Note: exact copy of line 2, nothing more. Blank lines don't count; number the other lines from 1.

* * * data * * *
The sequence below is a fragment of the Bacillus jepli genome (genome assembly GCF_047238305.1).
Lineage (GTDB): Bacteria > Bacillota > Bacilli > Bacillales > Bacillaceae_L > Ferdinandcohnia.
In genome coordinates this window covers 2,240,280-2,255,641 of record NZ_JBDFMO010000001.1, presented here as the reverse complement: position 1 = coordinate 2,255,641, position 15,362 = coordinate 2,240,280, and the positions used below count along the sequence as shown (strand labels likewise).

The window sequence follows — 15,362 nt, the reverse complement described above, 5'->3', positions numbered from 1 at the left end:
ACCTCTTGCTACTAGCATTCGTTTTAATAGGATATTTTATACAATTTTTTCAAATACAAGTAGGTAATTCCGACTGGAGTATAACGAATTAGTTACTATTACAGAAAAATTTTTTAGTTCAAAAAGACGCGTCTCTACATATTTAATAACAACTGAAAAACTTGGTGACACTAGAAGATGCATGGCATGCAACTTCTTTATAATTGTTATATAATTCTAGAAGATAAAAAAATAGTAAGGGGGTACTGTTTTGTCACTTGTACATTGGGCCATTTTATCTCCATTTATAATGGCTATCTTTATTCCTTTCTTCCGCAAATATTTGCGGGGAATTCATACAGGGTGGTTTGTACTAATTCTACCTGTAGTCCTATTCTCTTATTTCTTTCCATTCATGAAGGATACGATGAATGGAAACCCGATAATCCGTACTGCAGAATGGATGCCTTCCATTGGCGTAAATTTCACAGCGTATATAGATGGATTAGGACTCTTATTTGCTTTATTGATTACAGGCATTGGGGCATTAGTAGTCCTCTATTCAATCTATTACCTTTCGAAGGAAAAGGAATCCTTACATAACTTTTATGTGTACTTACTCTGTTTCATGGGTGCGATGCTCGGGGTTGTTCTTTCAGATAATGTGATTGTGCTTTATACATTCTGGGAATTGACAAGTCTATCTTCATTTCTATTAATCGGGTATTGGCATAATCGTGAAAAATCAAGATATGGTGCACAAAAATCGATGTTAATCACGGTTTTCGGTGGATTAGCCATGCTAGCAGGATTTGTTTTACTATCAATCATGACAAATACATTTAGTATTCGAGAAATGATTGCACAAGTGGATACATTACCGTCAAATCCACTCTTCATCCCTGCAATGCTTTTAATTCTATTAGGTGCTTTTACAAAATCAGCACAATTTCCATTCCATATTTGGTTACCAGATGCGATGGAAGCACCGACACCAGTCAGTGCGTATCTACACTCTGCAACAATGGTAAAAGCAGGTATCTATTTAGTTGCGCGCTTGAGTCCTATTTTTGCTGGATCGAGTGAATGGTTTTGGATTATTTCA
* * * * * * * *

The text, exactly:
Lineage (GTDB): Bacteria > Bacillota > Bacilli > Bacillales > Bacillaceae_L > Ferdinandcohnia.